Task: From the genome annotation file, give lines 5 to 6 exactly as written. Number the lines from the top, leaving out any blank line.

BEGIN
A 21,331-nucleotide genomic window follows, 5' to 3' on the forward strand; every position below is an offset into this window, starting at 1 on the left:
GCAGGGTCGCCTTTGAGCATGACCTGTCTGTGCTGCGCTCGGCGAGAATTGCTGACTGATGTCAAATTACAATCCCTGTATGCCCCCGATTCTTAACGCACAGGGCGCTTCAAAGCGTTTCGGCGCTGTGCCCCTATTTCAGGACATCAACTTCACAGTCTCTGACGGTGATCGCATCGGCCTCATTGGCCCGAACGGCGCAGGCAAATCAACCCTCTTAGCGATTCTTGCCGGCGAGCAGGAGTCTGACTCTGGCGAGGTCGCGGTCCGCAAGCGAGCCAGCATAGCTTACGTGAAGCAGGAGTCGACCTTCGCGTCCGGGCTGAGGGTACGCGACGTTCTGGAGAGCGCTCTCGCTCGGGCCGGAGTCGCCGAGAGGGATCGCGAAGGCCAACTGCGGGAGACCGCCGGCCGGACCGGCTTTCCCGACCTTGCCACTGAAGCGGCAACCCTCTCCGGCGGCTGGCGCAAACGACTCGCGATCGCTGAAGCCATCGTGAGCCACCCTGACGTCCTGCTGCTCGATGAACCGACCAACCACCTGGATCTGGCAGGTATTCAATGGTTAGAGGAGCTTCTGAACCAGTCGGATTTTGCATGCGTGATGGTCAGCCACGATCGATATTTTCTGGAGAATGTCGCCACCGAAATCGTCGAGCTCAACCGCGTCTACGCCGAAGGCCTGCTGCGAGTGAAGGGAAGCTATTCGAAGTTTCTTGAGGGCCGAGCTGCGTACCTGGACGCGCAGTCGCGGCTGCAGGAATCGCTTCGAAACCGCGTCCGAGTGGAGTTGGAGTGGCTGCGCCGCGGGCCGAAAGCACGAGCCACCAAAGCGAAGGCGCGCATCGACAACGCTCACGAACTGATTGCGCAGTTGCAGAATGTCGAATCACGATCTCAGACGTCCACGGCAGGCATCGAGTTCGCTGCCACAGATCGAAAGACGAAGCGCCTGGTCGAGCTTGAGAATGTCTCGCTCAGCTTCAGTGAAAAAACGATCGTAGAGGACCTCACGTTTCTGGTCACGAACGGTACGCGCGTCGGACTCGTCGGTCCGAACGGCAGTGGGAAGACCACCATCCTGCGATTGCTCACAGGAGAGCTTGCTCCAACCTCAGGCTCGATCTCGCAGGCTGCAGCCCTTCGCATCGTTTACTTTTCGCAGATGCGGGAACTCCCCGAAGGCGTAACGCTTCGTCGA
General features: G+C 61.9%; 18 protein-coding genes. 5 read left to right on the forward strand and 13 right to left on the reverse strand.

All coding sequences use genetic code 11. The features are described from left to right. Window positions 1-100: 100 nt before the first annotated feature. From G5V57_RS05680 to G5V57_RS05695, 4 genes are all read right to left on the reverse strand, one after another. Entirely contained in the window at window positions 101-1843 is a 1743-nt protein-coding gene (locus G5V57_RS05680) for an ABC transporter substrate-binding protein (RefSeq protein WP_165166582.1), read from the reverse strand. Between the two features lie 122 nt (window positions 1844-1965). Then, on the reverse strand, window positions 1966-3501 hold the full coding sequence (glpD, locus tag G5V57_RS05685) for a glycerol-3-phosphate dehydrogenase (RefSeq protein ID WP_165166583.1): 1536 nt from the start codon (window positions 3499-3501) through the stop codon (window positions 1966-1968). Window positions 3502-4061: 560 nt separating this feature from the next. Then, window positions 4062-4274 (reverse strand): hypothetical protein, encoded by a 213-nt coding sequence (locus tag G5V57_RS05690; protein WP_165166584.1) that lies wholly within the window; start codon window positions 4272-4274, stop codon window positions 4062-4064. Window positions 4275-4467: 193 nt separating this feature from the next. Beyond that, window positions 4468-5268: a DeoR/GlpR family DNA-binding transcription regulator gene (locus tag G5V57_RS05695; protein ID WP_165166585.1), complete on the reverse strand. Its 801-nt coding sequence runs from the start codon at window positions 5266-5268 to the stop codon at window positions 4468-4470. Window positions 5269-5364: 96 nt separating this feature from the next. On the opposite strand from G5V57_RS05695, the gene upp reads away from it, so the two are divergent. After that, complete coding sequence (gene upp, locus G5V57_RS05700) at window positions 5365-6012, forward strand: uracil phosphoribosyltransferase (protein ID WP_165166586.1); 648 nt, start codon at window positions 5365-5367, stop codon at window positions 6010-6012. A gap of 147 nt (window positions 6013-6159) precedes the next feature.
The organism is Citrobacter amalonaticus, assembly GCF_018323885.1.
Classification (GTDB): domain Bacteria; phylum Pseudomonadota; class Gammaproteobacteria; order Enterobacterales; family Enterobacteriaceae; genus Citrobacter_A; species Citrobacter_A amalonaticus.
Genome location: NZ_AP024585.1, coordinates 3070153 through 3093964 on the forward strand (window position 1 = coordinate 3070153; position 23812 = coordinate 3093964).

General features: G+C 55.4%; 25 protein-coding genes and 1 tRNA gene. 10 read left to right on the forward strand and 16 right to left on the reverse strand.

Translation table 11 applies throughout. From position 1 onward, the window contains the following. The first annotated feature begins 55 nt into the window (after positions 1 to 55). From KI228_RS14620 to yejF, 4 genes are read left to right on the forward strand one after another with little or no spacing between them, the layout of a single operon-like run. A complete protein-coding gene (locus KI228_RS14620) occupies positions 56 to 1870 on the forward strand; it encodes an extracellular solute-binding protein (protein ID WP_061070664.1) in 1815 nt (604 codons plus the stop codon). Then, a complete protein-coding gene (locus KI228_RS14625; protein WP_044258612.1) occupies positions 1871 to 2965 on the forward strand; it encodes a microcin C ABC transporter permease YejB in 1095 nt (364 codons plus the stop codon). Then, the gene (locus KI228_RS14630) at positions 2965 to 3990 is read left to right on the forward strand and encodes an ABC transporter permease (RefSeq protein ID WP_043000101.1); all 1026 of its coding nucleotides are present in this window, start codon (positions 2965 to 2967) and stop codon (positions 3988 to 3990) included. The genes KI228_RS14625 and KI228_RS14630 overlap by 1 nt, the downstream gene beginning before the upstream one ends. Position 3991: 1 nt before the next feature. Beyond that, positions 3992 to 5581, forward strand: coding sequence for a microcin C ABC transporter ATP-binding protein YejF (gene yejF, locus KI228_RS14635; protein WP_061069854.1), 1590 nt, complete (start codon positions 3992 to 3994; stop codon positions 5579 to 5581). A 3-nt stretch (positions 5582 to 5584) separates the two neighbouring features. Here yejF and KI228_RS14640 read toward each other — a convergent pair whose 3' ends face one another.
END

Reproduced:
The organism is Citrobacter amalonaticus, assembly GCF_018323885.1.
Classification (GTDB): domain Bacteria; phylum Pseudomonadota; class Gammaproteobacteria; order Enterobacterales; family Enterobacteriaceae; genus Citrobacter_A; species Citrobacter_A amalonaticus.